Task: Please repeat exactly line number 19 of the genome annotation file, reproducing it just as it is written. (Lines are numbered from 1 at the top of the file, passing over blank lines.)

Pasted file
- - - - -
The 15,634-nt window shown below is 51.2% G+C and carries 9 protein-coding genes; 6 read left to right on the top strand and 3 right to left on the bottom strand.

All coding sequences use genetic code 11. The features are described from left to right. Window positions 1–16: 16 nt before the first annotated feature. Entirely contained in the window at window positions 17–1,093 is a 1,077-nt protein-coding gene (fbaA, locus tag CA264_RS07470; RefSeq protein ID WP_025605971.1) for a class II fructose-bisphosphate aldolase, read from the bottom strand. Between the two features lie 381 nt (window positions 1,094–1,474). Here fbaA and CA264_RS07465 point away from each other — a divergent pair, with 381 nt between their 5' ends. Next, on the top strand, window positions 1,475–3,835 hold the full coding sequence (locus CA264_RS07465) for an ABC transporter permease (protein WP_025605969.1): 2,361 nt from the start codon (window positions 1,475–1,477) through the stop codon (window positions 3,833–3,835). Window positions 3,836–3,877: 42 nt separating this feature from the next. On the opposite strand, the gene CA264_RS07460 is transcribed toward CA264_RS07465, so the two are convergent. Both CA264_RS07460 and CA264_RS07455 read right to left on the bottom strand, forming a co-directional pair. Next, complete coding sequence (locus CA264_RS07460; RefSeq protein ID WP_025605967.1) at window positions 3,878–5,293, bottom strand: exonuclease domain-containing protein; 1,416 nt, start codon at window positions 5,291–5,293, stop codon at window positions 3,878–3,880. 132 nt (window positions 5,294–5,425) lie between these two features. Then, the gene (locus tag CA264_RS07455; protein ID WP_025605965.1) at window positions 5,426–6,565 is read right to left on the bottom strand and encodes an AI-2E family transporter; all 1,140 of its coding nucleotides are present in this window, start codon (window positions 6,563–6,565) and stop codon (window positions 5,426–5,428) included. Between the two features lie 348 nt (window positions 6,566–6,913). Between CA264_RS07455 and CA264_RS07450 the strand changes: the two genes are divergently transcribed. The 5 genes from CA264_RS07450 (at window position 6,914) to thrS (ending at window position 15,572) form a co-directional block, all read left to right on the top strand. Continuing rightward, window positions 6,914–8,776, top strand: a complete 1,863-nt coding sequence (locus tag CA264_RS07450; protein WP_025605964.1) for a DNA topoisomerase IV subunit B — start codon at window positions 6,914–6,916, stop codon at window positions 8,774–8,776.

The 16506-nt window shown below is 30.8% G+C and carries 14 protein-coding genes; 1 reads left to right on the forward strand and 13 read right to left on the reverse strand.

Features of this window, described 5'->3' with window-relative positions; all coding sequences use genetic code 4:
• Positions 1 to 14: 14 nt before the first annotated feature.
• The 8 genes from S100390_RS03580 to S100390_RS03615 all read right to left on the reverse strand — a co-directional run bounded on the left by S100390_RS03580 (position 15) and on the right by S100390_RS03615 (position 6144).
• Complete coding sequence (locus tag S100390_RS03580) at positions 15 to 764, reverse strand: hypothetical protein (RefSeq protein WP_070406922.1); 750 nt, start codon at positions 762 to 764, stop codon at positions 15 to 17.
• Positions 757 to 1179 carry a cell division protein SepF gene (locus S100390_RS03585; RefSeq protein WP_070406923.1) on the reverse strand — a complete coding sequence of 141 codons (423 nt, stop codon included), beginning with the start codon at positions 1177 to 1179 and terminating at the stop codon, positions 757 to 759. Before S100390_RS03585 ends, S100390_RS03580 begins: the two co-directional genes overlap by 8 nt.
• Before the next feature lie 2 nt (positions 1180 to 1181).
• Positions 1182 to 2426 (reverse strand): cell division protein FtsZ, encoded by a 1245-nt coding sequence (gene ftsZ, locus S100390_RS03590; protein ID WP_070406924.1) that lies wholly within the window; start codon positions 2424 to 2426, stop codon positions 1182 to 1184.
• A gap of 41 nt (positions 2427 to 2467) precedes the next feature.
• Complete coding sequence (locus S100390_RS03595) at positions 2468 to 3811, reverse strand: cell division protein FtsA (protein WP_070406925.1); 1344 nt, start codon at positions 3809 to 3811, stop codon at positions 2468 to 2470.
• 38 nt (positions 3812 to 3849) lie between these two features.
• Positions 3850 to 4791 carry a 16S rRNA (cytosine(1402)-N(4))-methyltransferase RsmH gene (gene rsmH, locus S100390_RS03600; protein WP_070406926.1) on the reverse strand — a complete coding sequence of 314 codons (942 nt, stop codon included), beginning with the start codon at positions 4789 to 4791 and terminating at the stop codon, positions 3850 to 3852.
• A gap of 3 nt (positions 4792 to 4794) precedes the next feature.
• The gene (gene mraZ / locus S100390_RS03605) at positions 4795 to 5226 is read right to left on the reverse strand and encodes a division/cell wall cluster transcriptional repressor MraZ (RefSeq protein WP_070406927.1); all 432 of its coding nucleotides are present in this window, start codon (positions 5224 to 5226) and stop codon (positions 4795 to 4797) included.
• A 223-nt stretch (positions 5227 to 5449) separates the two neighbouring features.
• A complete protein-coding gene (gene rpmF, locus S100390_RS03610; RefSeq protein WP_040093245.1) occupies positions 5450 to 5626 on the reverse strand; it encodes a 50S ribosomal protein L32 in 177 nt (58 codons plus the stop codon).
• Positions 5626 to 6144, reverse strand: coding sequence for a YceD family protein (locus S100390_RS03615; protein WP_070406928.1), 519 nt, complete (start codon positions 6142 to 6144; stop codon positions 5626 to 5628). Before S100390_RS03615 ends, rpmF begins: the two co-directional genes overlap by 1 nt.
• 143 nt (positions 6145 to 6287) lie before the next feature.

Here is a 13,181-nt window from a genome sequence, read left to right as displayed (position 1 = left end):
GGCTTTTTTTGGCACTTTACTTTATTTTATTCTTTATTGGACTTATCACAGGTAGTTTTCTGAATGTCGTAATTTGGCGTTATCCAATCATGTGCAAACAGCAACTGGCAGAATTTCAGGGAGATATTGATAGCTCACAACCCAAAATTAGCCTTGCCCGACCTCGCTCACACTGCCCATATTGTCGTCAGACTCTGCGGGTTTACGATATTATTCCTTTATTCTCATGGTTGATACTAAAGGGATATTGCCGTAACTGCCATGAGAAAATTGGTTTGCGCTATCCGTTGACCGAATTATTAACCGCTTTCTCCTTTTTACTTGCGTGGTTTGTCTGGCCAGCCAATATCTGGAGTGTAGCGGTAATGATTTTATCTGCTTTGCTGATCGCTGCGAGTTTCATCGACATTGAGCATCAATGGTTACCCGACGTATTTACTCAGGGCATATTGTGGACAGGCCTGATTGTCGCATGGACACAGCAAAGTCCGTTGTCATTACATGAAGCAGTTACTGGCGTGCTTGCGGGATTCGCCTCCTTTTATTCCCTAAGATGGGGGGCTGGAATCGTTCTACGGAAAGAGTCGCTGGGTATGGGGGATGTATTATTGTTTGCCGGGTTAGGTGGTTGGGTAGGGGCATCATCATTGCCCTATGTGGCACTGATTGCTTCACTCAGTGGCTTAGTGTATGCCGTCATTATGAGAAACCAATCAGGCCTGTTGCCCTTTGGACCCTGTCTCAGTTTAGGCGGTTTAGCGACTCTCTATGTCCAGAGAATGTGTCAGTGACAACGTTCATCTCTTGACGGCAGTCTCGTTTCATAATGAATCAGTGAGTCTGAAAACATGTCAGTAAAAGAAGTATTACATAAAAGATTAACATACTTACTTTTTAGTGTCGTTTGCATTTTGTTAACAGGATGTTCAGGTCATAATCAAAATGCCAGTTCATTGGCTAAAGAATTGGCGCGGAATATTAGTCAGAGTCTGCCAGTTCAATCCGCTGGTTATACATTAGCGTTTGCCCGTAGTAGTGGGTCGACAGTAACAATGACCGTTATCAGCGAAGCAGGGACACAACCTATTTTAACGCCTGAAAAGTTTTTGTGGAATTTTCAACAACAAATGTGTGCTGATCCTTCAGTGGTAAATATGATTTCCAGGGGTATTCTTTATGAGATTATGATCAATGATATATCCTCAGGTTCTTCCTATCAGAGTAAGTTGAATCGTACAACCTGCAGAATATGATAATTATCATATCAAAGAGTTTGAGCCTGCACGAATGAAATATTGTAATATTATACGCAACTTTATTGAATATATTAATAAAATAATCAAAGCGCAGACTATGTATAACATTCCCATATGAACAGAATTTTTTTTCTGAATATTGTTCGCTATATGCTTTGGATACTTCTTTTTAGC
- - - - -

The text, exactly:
• Positions 5626 to 6144, reverse strand: coding sequence for a YceD family protein (locus S100390_RS03615; protein WP_070406928.1), 519 nt, complete (start codon positions 6142 to 6144; stop codon positions 5626 to 5628). Before S100390_RS03615 ends, rpmF begins: the two co-directional genes overlap by 1 nt.